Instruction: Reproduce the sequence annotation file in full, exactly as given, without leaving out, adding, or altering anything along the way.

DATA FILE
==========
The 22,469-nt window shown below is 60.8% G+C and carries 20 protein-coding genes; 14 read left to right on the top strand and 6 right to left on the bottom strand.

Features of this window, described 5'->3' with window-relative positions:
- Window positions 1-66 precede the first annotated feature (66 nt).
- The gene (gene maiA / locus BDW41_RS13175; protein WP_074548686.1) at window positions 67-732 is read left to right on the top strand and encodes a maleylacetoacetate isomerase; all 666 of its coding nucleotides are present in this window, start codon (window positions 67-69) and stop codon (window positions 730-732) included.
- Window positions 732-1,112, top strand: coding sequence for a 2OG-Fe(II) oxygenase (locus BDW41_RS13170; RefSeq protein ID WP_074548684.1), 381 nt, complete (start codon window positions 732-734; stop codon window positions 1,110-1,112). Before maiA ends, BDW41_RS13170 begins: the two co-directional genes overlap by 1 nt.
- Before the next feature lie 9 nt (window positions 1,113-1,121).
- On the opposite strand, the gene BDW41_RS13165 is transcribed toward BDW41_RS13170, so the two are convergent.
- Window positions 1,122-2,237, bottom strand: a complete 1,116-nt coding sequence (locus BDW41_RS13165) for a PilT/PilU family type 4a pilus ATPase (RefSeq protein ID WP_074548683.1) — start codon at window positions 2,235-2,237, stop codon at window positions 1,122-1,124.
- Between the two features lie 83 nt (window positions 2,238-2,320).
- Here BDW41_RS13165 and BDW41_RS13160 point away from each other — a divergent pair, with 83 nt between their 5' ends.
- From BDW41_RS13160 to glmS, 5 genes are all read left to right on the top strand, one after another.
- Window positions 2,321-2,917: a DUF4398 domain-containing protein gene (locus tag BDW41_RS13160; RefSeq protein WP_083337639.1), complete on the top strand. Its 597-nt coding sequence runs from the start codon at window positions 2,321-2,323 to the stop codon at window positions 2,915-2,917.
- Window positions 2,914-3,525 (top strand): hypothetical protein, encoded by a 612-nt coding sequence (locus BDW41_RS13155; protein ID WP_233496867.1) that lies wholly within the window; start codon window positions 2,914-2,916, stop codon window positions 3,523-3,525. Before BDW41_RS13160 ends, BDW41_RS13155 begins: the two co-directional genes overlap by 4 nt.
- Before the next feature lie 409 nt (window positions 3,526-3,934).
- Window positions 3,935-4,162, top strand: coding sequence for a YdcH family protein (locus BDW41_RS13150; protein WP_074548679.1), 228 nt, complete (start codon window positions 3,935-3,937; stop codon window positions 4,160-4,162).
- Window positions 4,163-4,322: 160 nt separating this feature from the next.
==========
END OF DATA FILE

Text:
The 22,469-nt window shown below is 60.8% G+C and carries 20 protein-coding genes; 14 read left to right on the top strand and 6 right to left on the bottom strand.

Features of this window, described 5'->3' with window-relative positions:
- Window positions 1-66 precede the first annotated feature (66 nt).
- The gene (gene maiA / locus BDW41_RS13175; protein WP_074548686.1) at window positions 67-732 is read left to right on the top strand and encodes a maleylacetoacetate isomerase; all 666 of its coding nucleotides are present in this window, start codon (window positions 67-69) and stop codon (window positions 730-732) included.
- Window positions 732-1,112, top strand: coding sequence for a 2OG-Fe(II) oxygenase (locus BDW41_RS13170; RefSeq protein ID WP_074548684.1), 381 nt, complete (start codon window positions 732-734; stop codon window positions 1,110-1,112). Before maiA ends, BDW41_RS13170 begins: the two co-directional genes overlap by 1 nt.
- Before the next feature lie 9 nt (window positions 1,113-1,121).
- On the opposite strand, the gene BDW41_RS13165 is transcribed toward BDW41_RS13170, so the two are convergent.
- Window positions 1,122-2,237, bottom strand: a complete 1,116-nt coding sequence (locus BDW41_RS13165) for a PilT/PilU family type 4a pilus ATPase (RefSeq protein ID WP_074548683.1) — start codon at window positions 2,235-2,237, stop codon at window positions 1,122-1,124.
- Between the two features lie 83 nt (window positions 2,238-2,320).
- Here BDW41_RS13165 and BDW41_RS13160 point away from each other — a divergent pair, with 83 nt between their 5' ends.
- From BDW41_RS13160 to glmS, 5 genes are all read left to right on the top strand, one after another.
- Window positions 2,321-2,917: a DUF4398 domain-containing protein gene (locus tag BDW41_RS13160; RefSeq protein WP_083337639.1), complete on the top strand. Its 597-nt coding sequence runs from the start codon at window positions 2,321-2,323 to the stop codon at window positions 2,915-2,917.
- Window positions 2,914-3,525 (top strand): hypothetical protein, encoded by a 612-nt coding sequence (locus BDW41_RS13155; protein ID WP_233496867.1) that lies wholly within the window; start codon window positions 2,914-2,916, stop codon window positions 3,523-3,525. Before BDW41_RS13160 ends, BDW41_RS13155 begins: the two co-directional genes overlap by 4 nt.
- Before the next feature lie 409 nt (window positions 3,526-3,934).
- Window positions 3,935-4,162, top strand: coding sequence for a YdcH family protein (locus BDW41_RS13150; protein WP_074548679.1), 228 nt, complete (start codon window positions 3,935-3,937; stop codon window positions 4,160-4,162).
- Window positions 4,163-4,322: 160 nt separating this feature from the next.